Automation Is No Silver Bullet: 3 Keys for Scaling Success
Thoroughly testing a software product as it evolves is as dire as it is daunting. Tech giants like Amazon Web Services, where a release takes place every 11.6 seconds, are heavily focused on deployment with testing seamlessly integrated in the delivery pipeline.
Such excellence can only be observed at the most mature technology companies though, while smaller startups struggle with testing delays to a certain extent. For many of them, introducing automation seems like the obvious answer, but there is an operational cost. Test automation is no silver bullet. Below are the three main drivers when transitioning to test automation that will help test engineers and software delivery teams.
Releases are stressful when the market demands continuous delivery of stable software. Any product flaws can ruin a team’s hard work, which is why automation should play a key role. Managers, developers and QAs get quick feedback on every code change, minimizing the risk of introducing bugs and regressions into new software releases.
For most organizations, moving fast and breaking things is not an option in the development pipeline. They have not achieved a mature software delivery process that tolerates glitches, allows for easy roll backs or enables incremental releases for a small group of users to test on production, then fix and update. By committing to test coverage from the unit tests to the APIs, UI, and even load/performance scenarios, the entire team is kept in the loop, even if there are silos.
Error-prone, repetitive and tedious manual testing tasks can be eliminated with minimal efforts thanks to automated testing. Automated test environments ensure the top quality, regardless of the number of software versions. This is why test automation is often referred to as the solution to inefficient low-quality manual testing. The way to harness its real potential is commitment.
Think Long-Term Speed
Committing to great quality software throughout development is the starting point for pivoting towards automated testing. Testers should be aware that transitioning from manual to automated will take time. There is no hack that can be done well in five or 10 days. QA takes time to build a very robust and rigid test case program.
To combat the slow start, take this advice: Start with actionable steps. A vital part of the QA engineering responsibilities is understanding the business layer and making sure that all testing efforts verify certain functionality against a set of business requirements the software product needs to fulfil from a user’s perspective.
That is also known as end-to-end testing or testing through the user’s eyes. The way this can be achieved is by applying the Act-Verify pattern, known from unit testing. Start by recording action steps. Follow these actionable steps with verification steps. This will help ensure the test is rigid and can be robust. It will also increase success with the end-product.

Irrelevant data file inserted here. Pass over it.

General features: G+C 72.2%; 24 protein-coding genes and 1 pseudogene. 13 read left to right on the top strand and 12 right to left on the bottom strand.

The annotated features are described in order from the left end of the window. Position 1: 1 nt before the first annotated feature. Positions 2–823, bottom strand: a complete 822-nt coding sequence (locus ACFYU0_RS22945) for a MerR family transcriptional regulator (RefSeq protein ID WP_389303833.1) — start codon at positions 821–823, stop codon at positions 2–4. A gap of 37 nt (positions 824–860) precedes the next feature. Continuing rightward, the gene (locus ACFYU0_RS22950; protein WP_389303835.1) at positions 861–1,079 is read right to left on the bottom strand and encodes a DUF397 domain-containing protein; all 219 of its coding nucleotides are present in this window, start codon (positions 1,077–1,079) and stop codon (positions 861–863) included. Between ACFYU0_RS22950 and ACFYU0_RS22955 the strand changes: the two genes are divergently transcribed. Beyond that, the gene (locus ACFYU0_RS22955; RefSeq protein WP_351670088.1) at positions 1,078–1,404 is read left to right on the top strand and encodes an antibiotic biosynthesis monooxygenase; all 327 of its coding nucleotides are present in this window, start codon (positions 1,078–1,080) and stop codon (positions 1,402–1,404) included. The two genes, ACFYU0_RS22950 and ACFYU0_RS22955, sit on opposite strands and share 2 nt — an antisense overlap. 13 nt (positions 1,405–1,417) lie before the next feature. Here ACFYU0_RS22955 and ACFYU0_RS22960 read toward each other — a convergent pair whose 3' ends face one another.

The long-term results of this commitment to automated testing results in getting to market faster than competitors. As long as teams are willing to make the commitment and build stable, future-proof test infrastructures, they will succeed with automated testing long term.
Don’t Procrastinate, Automate
Many organizations think automation is an easy way to enter the market. Although it’s a starting point, automated testing warrants prioritization. Automated testing doesn’t just speed up QA processes, but also speeds up internal processes.
Maintenance is also an area that benefits from automation with intelligent suggestions and searches. Ongoing feedback needs to improve user expectations. It’s a must-have for agile continuous integration and continuous delivery cycles.
Plus, adopting automated testing ensures more confidence in releases and lower risks of failures. That means less stress and happier times for developers. That is increasingly important given the current shortage of developers amid the great reshuffle. Automated testing can help fight burnout and sustain a team of developers who make beautiful and high-quality applications.
Some of the benefits of test automation include the reduction of bugs and security in final products, which increases the value of software delivered. Automated testing makes for better products in smaller batches, which is why it should be the priority throughout the continuous delivery cycle.
The Success of Test Automation Explained
There is value in automation if organizations make the commitment. For example, at Progress, users trust Telerik Test Studio for basic automation needs all the way to complex problems. We can take a simple test case and convert it to an automated test case, or a series of test cases, and turn it into a full regression suite.
With or without code, Test Studio enables automated testing for everyone. The blend of codeless and code-based automation with an intuitive UI enables testing that delivers outstanding results for QAs, developers and managers.
- EBSCO Industries increased their automated testing from 5% to 30%. Test Studio was so easy and stable to run in their existing testing environment.
- RevSpring was able to take a regression test cycle from an entire week to a single day. That’s an 80% increase in time. They were able to get 100% coverage of all payment methods their platform supports.
Organizations need to understand it requires a lot of effort to successfully implement automated testing, but it also requires the right tools and skillset. Build very stable, very robust test case programs to ensure automated testing success. With these three key factors in mind, software delivery teams can reap all the benefits of test automation.